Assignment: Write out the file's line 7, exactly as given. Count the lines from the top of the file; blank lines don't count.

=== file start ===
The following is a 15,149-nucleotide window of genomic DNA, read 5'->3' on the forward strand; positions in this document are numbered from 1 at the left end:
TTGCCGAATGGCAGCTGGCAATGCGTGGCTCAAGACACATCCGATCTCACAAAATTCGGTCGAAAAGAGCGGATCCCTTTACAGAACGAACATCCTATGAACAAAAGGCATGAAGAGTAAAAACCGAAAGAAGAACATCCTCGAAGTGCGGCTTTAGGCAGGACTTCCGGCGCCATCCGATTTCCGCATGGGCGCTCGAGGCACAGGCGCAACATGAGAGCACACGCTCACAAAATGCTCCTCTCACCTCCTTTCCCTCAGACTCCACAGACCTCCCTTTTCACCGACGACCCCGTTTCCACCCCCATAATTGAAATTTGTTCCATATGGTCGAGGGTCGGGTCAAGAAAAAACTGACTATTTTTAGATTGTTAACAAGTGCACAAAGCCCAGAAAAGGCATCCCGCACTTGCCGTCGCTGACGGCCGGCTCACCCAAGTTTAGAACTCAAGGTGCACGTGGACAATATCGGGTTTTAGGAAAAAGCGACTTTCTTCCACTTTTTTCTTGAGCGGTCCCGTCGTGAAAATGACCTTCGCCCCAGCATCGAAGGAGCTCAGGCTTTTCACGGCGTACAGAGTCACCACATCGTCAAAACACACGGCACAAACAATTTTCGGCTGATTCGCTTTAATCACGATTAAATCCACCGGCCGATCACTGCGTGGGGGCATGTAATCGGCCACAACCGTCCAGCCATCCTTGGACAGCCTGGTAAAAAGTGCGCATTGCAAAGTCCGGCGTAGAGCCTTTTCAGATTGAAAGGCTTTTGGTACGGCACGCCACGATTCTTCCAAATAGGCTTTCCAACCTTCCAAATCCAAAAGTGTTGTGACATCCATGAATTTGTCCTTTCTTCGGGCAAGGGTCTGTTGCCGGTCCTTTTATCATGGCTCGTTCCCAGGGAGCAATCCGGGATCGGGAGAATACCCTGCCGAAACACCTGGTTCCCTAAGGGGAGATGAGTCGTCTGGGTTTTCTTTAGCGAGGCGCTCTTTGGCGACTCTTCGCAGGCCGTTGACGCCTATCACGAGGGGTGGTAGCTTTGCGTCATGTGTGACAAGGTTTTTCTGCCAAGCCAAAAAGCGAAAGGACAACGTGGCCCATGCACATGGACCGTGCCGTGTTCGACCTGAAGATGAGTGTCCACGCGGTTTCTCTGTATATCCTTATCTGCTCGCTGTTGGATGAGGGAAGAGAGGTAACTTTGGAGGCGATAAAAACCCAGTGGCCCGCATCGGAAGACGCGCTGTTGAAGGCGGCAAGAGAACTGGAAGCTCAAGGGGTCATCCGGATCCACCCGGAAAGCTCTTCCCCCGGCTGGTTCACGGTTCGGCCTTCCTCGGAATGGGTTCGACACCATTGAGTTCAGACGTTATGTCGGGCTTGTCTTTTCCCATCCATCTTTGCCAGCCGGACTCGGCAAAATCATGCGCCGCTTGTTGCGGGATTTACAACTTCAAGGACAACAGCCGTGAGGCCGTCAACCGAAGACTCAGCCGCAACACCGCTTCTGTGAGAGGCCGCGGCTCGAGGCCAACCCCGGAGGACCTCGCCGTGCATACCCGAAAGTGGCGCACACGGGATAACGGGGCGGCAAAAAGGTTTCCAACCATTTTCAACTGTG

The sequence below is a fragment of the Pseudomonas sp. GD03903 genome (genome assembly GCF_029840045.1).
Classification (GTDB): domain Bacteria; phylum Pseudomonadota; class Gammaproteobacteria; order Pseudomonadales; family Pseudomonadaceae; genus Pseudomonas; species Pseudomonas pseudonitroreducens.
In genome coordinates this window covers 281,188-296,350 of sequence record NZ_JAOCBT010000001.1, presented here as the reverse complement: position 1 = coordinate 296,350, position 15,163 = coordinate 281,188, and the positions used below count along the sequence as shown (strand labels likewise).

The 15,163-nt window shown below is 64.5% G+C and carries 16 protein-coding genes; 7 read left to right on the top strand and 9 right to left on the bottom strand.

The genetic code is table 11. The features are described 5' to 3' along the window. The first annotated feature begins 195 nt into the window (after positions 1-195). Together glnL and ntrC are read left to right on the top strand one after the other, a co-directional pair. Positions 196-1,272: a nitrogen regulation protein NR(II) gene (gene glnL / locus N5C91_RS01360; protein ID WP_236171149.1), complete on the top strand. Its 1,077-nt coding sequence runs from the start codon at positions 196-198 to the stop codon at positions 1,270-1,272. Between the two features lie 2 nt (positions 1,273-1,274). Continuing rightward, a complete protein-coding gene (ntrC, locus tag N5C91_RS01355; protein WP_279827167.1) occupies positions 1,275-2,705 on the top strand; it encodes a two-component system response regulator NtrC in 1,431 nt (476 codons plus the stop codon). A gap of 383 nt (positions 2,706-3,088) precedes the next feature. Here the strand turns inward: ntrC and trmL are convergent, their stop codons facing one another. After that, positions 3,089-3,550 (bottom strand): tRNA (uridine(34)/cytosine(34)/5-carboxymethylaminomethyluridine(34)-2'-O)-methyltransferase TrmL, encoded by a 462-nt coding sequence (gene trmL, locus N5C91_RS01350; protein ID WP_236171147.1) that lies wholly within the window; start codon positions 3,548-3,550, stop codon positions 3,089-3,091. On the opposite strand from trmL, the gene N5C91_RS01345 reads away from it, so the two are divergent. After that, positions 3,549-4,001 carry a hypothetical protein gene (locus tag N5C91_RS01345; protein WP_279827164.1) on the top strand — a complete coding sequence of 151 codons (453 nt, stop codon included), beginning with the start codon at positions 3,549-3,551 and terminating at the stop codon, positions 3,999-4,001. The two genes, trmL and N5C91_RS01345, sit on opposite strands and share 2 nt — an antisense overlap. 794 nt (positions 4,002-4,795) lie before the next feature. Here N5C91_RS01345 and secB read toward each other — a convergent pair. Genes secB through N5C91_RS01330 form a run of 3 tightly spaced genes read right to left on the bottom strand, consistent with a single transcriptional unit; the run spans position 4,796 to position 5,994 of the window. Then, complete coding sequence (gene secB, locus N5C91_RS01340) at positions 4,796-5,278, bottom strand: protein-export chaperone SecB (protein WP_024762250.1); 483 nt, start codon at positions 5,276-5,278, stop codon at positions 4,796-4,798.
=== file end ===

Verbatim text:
The genetic code is table 11. The features are described 5' to 3' along the window. The first annotated feature begins 195 nt into the window (after positions 1-195). Together glnL and ntrC are read left to right on the top strand one after the other, a co-directional pair. Positions 196-1,272: a nitrogen regulation protein NR(II) gene (gene glnL / locus N5C91_RS01360; protein ID WP_236171149.1), complete on the top strand. Its 1,077-nt coding sequence runs from the start codon at positions 196-198 to the stop codon at positions 1,270-1,272. Between the two features lie 2 nt (positions 1,273-1,274). Continuing rightward, a complete protein-coding gene (ntrC, locus tag N5C91_RS01355; protein WP_279827167.1) occupies positions 1,275-2,705 on the top strand; it encodes a two-component system response regulator NtrC in 1,431 nt (476 codons plus the stop codon). A gap of 383 nt (positions 2,706-3,088) precedes the next feature. Here the strand turns inward: ntrC and trmL are convergent, their stop codons facing one another. After that, positions 3,089-3,550 (bottom strand): tRNA (uridine(34)/cytosine(34)/5-carboxymethylaminomethyluridine(34)-2'-O)-methyltransferase TrmL, encoded by a 462-nt coding sequence (gene trmL, locus N5C91_RS01350; protein ID WP_236171147.1) that lies wholly within the window; start codon positions 3,548-3,550, stop codon positions 3,089-3,091. On the opposite strand from trmL, the gene N5C91_RS01345 reads away from it, so the two are divergent. After that, positions 3,549-4,001 carry a hypothetical protein gene (locus tag N5C91_RS01345; protein WP_279827164.1) on the top strand — a complete coding sequence of 151 codons (453 nt, stop codon included), beginning with the start codon at positions 3,549-3,551 and terminating at the stop codon, positions 3,999-4,001. The two genes, trmL and N5C91_RS01345, sit on opposite strands and share 2 nt — an antisense overlap. 794 nt (positions 4,002-4,795) lie before the next feature. Here N5C91_RS01345 and secB read toward each other — a convergent pair. Genes secB through N5C91_RS01330 form a run of 3 tightly spaced genes read right to left on the bottom strand, consistent with a single transcriptional unit; the run spans position 4,796 to position 5,994 of the window. Then, complete coding sequence (gene secB, locus N5C91_RS01340) at positions 4,796-5,278, bottom strand: protein-export chaperone SecB (protein WP_024762250.1); 483 nt, start codon at positions 5,276-5,278, stop codon at positions 4,796-4,798.